How can the nudity and gore-filled wonder of horror movies translate to TV? It takes some ingenuity and hard work, but these seven flicks turned out pretty well on the small screen!
Besides the fact that horror movies usually deal with levels of adult language, copious nakedness, and unrepentant blood that are unfit for most channels, it’s kind of a surprise that the film genre doesn’t pollinate more with television. Back in the day, TV networks were way more risk-averse than Hollywood studios (the situation has flip-flopped in today’s media climate) and there was nothing more reliable in the 80s and 90s than annual horror franchises.
It’s not easy, but horror movies can make the transition to the small screen if a few key concessions are made. Sure, the gore has to go, but if a show can compensate in other areas (by fleshing out characters or increasing the humor), the movie-to-TV transition isn’t the nightmare most movie adaptations are. Here’s seven programs that show it can be done.
7 – Scream
Happy, millennials?! Even though we should be salty that one of the best horror franchises of the mid-90s has been repackaged as an MTV drama-horror series (a drorror series, if you will), it actually makes sense that MTV has revived this show for a multitude of reasons.
Firstly, us 80s kids have to shoulder some of the blame for SCRE4M underperforming at the box-office – and the Courtney Cox-David Arquette divorce that it probably caused – in lieu of the Paranormal Activities and Saws of this world. Regardless of your age, however, most of what worked for Scream in the 90s is custom-fit to air in between Girl Code and Awkward.
Scream was never big on nudity, so MTV’s customary parade of scantily clad teens doesn’t seem like a cop-out. The soundtracks for the first three movies were some of hottest late-90s CDs (including classics like Master P’s Scream rap), so it makes sense that One Direction or Demi Lovato provide the modern-day soundtrack to Ghostface’s murdering sprees. Plus, the four-film series’ biggest strength is its continuity where Sidney Prescott and those close to her deal with copycat killers, so an entire season of a close-knit group getting slaughtered makes for an intriguing premise.
6 – Toxic Crusaders
This may be blurring the line between action and horror, but if the original Toxic Avenger didn’t scare the crap out of you as a kid, you deserve a Congressional medal for bravery. The original film began with a possibly mentally disabled janitor being tormented by good-looking gym-goers until he throws himself in a vat of toxic waste due to embarrassment:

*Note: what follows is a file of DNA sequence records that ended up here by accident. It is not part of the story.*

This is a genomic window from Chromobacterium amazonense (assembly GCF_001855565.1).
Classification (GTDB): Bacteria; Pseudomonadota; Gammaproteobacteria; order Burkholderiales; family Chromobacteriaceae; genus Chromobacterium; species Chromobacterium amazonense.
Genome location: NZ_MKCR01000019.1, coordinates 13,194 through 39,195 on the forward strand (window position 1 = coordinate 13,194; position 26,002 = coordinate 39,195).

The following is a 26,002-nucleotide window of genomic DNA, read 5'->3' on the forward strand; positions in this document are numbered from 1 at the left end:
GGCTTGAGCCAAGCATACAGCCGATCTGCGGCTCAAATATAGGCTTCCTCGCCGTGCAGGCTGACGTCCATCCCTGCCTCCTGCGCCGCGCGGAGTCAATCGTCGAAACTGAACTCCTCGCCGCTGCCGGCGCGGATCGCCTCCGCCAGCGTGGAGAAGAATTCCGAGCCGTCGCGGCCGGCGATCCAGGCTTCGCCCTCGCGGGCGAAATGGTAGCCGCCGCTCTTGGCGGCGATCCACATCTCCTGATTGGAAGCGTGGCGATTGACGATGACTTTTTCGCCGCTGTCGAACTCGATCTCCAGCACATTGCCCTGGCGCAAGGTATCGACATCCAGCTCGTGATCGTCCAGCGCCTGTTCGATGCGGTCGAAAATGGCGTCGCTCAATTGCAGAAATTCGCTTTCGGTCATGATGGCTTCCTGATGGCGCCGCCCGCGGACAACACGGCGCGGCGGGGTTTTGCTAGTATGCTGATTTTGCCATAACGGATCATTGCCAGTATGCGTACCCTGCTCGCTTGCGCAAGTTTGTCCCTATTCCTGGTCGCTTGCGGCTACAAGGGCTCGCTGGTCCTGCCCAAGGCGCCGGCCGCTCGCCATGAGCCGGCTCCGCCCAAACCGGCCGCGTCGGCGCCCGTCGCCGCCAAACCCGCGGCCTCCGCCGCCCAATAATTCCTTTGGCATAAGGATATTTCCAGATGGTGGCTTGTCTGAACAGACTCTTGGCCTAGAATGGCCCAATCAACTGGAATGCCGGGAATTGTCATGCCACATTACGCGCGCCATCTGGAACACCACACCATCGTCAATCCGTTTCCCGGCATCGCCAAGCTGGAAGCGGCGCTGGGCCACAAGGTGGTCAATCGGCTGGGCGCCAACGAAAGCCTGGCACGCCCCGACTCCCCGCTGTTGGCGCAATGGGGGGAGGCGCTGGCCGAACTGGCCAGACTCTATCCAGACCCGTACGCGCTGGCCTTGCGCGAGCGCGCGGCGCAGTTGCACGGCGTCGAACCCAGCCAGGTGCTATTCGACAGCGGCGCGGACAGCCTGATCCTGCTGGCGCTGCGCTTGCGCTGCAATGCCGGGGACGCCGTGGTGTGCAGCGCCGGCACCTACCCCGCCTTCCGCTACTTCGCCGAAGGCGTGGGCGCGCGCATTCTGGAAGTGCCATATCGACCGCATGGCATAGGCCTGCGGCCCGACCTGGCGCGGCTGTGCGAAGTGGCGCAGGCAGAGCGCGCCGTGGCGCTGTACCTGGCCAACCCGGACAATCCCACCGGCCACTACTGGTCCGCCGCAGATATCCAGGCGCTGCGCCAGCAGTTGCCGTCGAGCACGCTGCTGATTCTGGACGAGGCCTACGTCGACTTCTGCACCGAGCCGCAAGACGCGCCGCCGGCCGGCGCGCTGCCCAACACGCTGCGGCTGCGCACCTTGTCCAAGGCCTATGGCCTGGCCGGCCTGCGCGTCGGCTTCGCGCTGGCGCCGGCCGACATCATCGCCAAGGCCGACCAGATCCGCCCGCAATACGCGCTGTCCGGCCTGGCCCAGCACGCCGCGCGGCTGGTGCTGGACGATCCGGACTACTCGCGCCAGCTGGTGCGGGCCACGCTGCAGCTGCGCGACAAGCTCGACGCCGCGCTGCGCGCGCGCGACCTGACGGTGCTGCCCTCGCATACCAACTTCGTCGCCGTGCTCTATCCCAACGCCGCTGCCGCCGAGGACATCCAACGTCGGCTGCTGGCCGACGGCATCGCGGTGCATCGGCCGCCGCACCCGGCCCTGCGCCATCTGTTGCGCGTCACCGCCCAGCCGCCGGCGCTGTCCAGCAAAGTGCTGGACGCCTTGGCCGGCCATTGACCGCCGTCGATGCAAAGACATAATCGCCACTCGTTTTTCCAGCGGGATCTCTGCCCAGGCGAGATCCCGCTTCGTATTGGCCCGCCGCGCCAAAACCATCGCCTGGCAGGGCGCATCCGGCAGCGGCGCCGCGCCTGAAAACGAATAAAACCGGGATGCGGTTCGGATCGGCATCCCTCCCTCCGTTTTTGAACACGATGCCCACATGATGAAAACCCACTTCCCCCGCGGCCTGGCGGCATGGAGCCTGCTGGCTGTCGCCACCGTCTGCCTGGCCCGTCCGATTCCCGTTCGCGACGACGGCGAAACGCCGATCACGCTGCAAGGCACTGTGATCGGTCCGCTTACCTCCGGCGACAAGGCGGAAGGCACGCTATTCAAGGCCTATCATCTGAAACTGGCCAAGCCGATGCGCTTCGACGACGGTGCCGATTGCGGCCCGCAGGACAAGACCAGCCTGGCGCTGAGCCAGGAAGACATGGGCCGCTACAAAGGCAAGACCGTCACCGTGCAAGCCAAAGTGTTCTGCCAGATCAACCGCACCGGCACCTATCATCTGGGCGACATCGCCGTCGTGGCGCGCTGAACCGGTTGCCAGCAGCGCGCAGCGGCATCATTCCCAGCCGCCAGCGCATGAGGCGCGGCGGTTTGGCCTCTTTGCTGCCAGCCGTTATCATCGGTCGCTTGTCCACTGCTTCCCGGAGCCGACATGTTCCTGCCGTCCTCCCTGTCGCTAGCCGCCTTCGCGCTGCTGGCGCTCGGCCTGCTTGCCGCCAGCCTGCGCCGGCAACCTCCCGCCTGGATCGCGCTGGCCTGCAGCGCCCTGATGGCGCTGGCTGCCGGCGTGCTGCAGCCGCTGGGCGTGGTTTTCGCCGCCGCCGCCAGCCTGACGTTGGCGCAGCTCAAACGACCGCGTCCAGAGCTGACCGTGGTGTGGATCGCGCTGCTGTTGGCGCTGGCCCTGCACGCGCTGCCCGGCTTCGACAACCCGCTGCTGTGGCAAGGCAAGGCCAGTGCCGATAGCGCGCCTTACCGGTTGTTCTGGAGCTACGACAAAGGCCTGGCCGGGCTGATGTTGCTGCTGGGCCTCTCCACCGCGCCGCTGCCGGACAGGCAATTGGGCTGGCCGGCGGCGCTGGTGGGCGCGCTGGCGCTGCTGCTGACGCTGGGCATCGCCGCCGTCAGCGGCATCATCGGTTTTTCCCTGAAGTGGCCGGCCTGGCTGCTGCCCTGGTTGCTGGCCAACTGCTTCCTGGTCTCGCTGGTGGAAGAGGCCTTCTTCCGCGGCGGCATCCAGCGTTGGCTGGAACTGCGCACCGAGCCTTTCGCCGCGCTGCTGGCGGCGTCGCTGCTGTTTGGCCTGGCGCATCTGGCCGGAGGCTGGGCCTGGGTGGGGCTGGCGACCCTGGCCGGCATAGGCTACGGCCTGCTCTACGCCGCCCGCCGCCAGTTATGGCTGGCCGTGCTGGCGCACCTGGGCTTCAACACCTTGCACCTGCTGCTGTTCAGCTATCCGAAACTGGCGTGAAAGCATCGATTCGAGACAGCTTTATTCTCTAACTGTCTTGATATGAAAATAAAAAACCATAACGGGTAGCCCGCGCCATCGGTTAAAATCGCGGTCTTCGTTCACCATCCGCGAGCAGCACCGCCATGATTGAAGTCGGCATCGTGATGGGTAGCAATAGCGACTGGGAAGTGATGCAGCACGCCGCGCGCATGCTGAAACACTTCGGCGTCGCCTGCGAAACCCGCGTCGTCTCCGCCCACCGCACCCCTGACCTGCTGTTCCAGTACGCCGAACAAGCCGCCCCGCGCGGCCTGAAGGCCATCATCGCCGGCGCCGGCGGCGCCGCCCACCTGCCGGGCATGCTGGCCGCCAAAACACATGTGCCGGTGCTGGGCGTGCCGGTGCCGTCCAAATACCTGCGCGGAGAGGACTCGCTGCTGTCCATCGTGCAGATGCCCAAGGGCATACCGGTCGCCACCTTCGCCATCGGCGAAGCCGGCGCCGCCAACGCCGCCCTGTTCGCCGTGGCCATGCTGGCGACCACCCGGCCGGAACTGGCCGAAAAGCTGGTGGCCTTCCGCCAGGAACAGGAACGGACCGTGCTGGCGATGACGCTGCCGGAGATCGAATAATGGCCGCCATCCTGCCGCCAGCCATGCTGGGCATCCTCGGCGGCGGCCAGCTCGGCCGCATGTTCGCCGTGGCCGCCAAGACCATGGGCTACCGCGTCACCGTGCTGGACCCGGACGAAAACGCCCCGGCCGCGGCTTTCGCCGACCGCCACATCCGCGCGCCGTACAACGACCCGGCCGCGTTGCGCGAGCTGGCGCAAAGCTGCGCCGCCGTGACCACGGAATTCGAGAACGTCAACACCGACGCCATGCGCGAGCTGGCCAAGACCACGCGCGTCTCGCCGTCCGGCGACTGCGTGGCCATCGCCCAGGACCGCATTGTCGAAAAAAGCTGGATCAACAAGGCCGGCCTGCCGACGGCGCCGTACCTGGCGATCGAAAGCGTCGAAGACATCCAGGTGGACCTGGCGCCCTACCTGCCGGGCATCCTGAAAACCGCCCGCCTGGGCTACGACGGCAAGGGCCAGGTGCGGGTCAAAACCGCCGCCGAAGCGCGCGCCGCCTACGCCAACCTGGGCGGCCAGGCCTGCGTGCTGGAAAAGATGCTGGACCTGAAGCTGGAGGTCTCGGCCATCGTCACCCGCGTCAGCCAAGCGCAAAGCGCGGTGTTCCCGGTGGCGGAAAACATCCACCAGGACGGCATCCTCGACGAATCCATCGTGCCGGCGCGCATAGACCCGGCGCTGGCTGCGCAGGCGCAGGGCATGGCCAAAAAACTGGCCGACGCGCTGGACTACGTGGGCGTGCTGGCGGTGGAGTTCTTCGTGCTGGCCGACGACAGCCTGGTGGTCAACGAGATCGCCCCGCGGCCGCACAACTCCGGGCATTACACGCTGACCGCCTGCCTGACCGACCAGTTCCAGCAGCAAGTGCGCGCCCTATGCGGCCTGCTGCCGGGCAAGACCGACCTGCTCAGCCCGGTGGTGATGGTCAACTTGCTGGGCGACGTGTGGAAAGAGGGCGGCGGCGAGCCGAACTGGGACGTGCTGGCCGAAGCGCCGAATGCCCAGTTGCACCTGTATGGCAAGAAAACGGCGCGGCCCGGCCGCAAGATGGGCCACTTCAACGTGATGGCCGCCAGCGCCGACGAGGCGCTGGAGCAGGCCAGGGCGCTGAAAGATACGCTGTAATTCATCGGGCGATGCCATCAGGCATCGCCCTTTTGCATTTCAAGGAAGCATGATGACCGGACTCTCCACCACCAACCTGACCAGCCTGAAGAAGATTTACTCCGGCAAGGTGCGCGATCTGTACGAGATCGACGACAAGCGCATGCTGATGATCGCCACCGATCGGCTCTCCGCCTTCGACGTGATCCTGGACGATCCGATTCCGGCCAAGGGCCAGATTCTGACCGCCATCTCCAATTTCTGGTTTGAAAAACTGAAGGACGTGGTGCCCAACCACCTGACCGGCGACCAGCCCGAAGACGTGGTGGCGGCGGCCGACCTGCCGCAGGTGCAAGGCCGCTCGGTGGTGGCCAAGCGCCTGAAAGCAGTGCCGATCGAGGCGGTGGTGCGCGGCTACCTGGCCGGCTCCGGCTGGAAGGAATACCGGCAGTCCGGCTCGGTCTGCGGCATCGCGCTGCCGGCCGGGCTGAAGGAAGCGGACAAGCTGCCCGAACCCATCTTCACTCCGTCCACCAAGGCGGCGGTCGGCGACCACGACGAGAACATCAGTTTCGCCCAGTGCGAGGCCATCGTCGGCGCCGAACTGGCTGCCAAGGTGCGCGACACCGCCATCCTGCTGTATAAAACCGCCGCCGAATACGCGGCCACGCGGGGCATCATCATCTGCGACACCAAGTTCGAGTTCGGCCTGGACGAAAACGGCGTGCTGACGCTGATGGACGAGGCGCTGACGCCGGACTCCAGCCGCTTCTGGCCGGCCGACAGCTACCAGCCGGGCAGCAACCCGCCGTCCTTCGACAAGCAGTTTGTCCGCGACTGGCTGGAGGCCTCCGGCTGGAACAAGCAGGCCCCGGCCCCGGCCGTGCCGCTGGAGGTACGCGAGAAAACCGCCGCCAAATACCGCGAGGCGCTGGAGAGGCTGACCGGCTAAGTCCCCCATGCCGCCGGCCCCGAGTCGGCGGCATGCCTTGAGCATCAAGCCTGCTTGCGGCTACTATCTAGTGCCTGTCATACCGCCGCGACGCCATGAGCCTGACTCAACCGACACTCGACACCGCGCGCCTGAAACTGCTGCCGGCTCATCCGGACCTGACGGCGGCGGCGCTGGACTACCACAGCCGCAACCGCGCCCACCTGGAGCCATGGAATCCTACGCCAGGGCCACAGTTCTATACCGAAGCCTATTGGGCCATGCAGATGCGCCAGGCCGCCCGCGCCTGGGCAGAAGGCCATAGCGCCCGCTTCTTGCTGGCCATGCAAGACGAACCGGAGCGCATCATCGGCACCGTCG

Once out, he becomes a murderous street hero who is excised from the community due to his mutated visage. Then the sequels made him a witty superhero who fought the devil masquerading as a CEO and laid waste to Japanese warriors as he searched for his father.
As you can imagine, the cartoon adaptation (called the Toxic Crusaders because a true hero doesn’t seek vengeance) dove even deeper into the corny nature of the sequels, but also took advantage of the animation to expand on what the low-budget flicks couldn’t; more mutated heroes.
In a world where kids were going crazy for more Teenage Mutant Ninja Turtles characters, many found refuge with Toxie and his pals No-Zone (a man with a giant nose), Junkyard (a homeless man/junkyard dog hybrid), and Headbanger (a pair of fused together twins consisting of a cranky scientist and laid-back surfer dude) as the opening theme showed:
When you add in the fact that the Crusaders fought against villains harming the environment, you get a show about saving the planet that isn’t for giant nerds – sorry, Captain Planet fans.
5 – Attack of the Killer Tomatoes
We somehow live in a world where Killer Klowns from Outer Space never got a cartoon (whoops, we mean “kartoon”) adaptation, so the best B-movie-turned animated series would be this early Fox Kids joint.
Since the Killer Tomatoes movie franchise always leaned more campy than gory, it had a much easier transition than the likes of Toxic Avenger, and it was still a pretty hot property when it hit the small screen a year after the George Clooney-led Return of the Killer Tomatoes. Remember this scene the next time Clooney is mentioned as an Oscar contender:
It didn’t take much to impress a kid of the 1980s so AotKT’s tomato juice, cheesy-puns, and classic theme did the trick. Before the likes of Tiny Toons and Animaniacs smartened us up, Saturday morning toons only needed one of two things; fast action or gross humor, and AotKT nailed both.
Where do Freddy and Buffy rank? Read on to the next page to find out!